But Beware the Agent Who Has Already Mentally Retired
- Whose advice do you take? A new parent or a parent of five?
- Book smart or street smart?
- Should you go with the new agent or the seasoned agent?
Everyone starts out as a new agent. You have to start somewhere.
I had an advantage when I started. I partnered with my mother-in-law who was a seasoned agent and had been involved in hundreds of transactions. So in my first few years, I always had her for advice and counsel.
New agents have a few things going for them. They usually have few clients, therefore, they have more time to spend on the ones that they do have.
They might be more current on some new technology and be more open to change.
But real estate comes down to dealing with people. Each situation is a little different, and there's no universal way of doing something.
Reading Books vs. Actually Doing It
I think a good analogy is the difference between a first-time parent with a young child vs. a parent who has five grown children all who graduated from college. Who are you going to ask for advice about how to handle a problem that you are having with your ten-year-old?
The new parent might have recently read all the books about parenting. Maybe they even took some parenting classes where they learned great new strategies like "Love and Logic."
The seasoned parent of five probably read the same books 20 years ago and was all prepared to be the best parent that there ever was. But they quickly found that their kids were all different. Their kids didn’t seem to have read the same books telling them how they were supposed to respond.
The seasoned parent had to take those theories in the books and apply them to real life, making changes along the way.
Maybe they made some mistakes with child number one and number two but by the time child number five came along, being a parent was a piece of cake. They already experienced many situations and found out first hand what worked and what didn’t.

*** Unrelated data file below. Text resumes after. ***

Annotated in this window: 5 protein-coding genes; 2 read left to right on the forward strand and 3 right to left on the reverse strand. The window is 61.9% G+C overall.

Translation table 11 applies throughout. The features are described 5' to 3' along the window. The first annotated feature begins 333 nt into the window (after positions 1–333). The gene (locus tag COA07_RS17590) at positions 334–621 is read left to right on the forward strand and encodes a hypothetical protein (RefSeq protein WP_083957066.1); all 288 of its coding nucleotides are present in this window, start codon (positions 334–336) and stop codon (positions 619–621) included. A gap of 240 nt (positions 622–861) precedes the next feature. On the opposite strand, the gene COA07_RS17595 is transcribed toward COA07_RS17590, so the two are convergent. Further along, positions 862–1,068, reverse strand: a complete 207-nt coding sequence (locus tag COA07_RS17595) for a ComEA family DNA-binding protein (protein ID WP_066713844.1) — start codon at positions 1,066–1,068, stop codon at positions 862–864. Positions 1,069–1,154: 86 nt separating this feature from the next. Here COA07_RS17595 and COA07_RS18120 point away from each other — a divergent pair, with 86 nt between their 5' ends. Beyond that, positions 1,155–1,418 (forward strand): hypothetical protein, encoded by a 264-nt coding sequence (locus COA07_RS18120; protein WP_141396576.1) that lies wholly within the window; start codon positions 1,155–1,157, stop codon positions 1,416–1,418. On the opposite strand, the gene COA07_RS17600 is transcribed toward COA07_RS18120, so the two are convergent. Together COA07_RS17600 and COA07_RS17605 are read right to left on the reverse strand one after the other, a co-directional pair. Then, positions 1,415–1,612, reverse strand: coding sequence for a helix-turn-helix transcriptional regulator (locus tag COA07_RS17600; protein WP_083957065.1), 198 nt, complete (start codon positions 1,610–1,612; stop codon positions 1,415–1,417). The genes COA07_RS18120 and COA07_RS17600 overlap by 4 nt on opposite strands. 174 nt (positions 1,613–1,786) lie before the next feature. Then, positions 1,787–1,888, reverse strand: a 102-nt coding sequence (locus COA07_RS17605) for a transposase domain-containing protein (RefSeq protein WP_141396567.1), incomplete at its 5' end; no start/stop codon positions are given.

They quickly found out that every kid is different and what worked for one might not work for the next. But they had enough experience to be able to figure out which course of action had the best chance of success when a problem came along.
Real Estate Is About Reading People
Real estate is a people business. The older you are, the more capable you are of reading people and situations. You recognize patterns.
You know what your teenager might do because you were once a teenager. You've been there, done that.
Over the years I’ve walked through thousands of homes with buyers. I’ve heard their comments. I’ve heard their concerns, both rational and irrational.
There’s hardly ever a black or white answer. But there is a spectrum of possibilities on what will affect a transaction.
Playing the Hand You Are Dealt
A seasoned agent can stack the deck in your favor and give you the best possibility of winning.
It's like playing poker. You try to optimize the hand that you are dealt using probabilities. At first, it's all about the science of statistics. Then how you play your hand in the eyes of your opponent is where the real skill comes in. How you play your hand is as important as what your hand actually is. A little twitch or wrong tone of voice can make all the difference.
Sometimes Real Estate Is a Game of Chess
It’s also like a seasoned chess player. They are thinking many steps ahead. They’ve seen the moves before and can anticipate situations before they develop. They avoid getting checkmated. Maybe they sacrifice a pawn in order to save the queen. They make certain moves to entice the opponent to make the move he wants them to make.
Experience and street smarts trump youth and book smarts every day.
Some Have Mentally Retired
One caveat though. Beware of the agent who is approaching the end of their career and thinks it's a waste of time to learn any new tricks. Many older agents resist spending the time and money investing in new technology. They might be getting out of the business in a few years so they think, why bother? I see it a lot. It's frustrating and sad to see.